@TwistedThrottle, Thanks for the tip for moon shooting. Since the new moon was bit small and less bright, I set the exposure to the midway of shooting stars... and yet, this is just experimental shots under non-ideal conditions (city with lot light pollution and less bright stars), but still good experience and learning. As for the ADL effects, I am not very concerned as long as knowing how it gets there and how to avoid it (by away from those light sources) except if the moon problem is caused (alone or combined with other factors) by this ADL setting. AW, I set ADL to off since we started discussing ADL.

    My next experiment may be taken at a neighborhood park keeping city light a further away and picking a night without moon. And try shooting with no or little ground scene.

    Thank you, everybody and Happy New Year!

  8. #78
    Senior Member
    Moab Man's Avatar

    re: Newbie's (blackstar) Moon Shot questions and helps

    Newbie's (blackstar) Moon Shot questions and helps
    Because the moon is a reflector bouncing the light of the sun you will be closer to shooting a daylight shot than the settings of a night shot. The stars showed up because a sensor is more like a glue tape that is collecting light that you can't see until it becomes visible on the sensor. When I shoot the Moon I'm at 1/640 f/8 iso 250. But that is exposing for the moon. This is why the stars don't show up in an exposed for the moon shot.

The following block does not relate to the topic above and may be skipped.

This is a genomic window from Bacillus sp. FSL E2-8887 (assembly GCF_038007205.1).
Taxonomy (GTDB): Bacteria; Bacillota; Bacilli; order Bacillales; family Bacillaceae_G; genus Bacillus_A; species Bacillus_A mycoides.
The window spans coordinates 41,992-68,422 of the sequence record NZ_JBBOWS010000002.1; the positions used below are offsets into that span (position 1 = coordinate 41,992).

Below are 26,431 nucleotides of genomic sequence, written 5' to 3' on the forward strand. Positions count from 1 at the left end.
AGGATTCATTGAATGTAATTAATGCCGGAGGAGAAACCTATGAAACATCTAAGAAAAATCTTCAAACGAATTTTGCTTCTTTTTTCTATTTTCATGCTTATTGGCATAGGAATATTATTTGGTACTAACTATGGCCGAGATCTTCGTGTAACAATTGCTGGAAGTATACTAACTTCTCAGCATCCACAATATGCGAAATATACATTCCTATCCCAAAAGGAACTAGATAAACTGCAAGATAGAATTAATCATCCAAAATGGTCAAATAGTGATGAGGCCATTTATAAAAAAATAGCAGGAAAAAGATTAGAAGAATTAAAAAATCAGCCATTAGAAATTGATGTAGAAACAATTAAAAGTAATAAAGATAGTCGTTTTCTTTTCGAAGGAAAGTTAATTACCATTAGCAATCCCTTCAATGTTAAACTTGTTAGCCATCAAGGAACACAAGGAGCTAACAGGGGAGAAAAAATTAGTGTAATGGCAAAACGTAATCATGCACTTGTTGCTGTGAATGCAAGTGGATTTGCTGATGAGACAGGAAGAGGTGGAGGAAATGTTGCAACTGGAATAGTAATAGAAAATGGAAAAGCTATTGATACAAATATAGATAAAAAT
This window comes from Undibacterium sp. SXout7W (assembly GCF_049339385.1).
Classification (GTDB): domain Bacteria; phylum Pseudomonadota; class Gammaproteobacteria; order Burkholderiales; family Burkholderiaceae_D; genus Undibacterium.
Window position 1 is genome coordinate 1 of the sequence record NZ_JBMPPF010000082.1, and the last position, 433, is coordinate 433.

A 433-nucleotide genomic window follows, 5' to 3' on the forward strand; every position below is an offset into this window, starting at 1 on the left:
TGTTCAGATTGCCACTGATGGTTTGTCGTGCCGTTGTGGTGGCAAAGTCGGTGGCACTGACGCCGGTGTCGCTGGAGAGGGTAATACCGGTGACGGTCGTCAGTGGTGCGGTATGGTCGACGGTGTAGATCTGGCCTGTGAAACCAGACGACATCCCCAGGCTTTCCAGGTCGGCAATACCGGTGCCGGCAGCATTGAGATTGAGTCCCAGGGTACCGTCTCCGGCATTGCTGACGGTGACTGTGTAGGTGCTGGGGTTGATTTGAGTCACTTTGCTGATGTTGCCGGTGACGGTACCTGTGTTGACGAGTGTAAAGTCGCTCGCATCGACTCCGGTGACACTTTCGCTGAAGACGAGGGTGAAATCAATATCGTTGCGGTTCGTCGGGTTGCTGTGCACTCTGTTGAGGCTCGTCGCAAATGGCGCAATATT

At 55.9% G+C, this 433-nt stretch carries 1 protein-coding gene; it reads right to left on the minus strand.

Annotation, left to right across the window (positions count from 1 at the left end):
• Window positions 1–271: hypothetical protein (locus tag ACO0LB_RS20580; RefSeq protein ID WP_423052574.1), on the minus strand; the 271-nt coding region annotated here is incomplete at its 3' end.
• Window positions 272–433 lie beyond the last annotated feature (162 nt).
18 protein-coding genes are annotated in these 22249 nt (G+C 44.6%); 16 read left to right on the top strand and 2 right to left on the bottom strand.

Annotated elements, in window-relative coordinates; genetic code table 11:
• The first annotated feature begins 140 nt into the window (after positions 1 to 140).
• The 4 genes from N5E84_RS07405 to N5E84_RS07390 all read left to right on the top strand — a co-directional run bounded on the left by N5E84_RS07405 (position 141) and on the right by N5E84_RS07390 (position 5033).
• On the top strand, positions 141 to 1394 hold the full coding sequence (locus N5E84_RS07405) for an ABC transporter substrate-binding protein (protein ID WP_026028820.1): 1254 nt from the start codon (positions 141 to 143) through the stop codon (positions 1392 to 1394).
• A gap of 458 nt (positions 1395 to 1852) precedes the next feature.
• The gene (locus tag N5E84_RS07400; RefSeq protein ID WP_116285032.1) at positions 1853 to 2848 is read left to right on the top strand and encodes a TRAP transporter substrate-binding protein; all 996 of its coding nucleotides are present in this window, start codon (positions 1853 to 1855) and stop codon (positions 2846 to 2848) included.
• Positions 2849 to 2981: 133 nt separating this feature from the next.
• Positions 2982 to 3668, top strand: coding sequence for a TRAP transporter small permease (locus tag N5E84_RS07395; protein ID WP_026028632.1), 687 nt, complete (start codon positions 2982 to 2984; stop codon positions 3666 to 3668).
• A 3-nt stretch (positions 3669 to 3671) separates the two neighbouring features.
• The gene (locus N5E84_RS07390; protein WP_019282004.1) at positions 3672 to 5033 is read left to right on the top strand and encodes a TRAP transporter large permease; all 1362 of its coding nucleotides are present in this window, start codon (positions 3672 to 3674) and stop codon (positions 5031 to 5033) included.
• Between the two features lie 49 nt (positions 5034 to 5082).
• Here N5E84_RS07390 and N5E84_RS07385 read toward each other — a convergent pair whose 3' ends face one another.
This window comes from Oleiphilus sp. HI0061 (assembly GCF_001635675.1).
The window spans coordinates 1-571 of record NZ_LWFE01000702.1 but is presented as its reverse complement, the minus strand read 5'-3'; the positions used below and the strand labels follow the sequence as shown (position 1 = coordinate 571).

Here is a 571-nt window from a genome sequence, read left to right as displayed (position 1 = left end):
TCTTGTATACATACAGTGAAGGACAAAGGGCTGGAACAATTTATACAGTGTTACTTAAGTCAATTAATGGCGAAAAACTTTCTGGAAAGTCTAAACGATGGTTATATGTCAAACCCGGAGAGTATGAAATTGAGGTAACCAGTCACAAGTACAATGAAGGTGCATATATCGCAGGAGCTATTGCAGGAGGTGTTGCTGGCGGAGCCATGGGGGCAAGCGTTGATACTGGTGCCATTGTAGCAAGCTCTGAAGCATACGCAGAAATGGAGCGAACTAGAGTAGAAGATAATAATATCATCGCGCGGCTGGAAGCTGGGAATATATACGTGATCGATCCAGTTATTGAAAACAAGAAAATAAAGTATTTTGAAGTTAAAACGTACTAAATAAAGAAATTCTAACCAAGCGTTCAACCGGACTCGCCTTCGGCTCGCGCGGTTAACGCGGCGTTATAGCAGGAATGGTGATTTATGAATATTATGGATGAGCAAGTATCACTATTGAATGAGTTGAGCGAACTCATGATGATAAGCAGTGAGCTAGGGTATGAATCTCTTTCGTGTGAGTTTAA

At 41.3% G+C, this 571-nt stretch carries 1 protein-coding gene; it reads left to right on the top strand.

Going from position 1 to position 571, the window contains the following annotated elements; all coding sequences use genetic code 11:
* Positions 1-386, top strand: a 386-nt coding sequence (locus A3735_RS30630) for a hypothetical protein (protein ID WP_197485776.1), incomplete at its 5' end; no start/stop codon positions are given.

Newbie's (blackstar) Moon Shot questions and helps-w_500_2613.jpg
    Thanks/Like blackstar Thanks/liked this post
     
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  9. #79
    Senior Member

    re: Newbie's (blackstar) Moon Shot questions and helps

    Hi Moab,

    Wow! I like your moon shot and the explanation. Just wondering when you took the shot, how big the moon in your bare eyes? Could you see (from bare eyes) all the details as in the photo? I only have another Nikon DX 70-300mm. Guess if I zoom into 250mm, I will get a moon only a quarter size as in your photo? That's a pity! Oh, well...

  10. #80
    Senior Member
    Moab Man's Avatar

    re: Newbie's (blackstar) Moon Shot questions and helps

    Quote Originally Posted by blackstar View Post
    Hi Moab,

    Wow! I like your moon shot and the explanation. Just wondering when you took the shot, how big the moon in your bare eyes? Could you see (from bare eyes) all the details as in the photo? I only have another Nikon DX 70-300mm. Guess if I zoom into 250mm, I will get a moon only a quarter size as in your photo? That's a pity! Oh, well...
    The moon was no bigger or smaller than any other night. Hype around, it's the closest it will be means nothing. The distance is to far away to matter. As to all the detail, it's because I have cut down the light that washes out the detail you don't see. Cold winter nights, when the stars are not twinkling, are the best nights to shoot the moon. Twinkling of the stars is air disturbance disrupting lights path. Full moons are actually the worst to shoot, they show the least detail.
    D5100, D7100, D600, D750, Df
    Lenses: Nikon DX 18-55mm, 55-200mm, 55-300mm, Tamron SP 70-300mm F4-5.6 Di VC USD & 200-500mm
    Prime: Nikon 35mm, 50mm, & 85mm f/1.8G, 300mm f/4
    Wide Angle: Tokina AT-X116 Pro DX-II 11-16mm f/2.8, Rokinon f/2.8 14mm (chipped)
    Macro: Nikon 40mm, Tamron 90mm
    ​Flash: Nissin MARK II Di622
    Stuff: Expodisc Neutral & Portrait
    ​Editing: CS6, CC, Nik Tools, Portrait Pro 12, Topaz
    Spyder4Pro
    https://www.flickr.com/photos/[email protected]/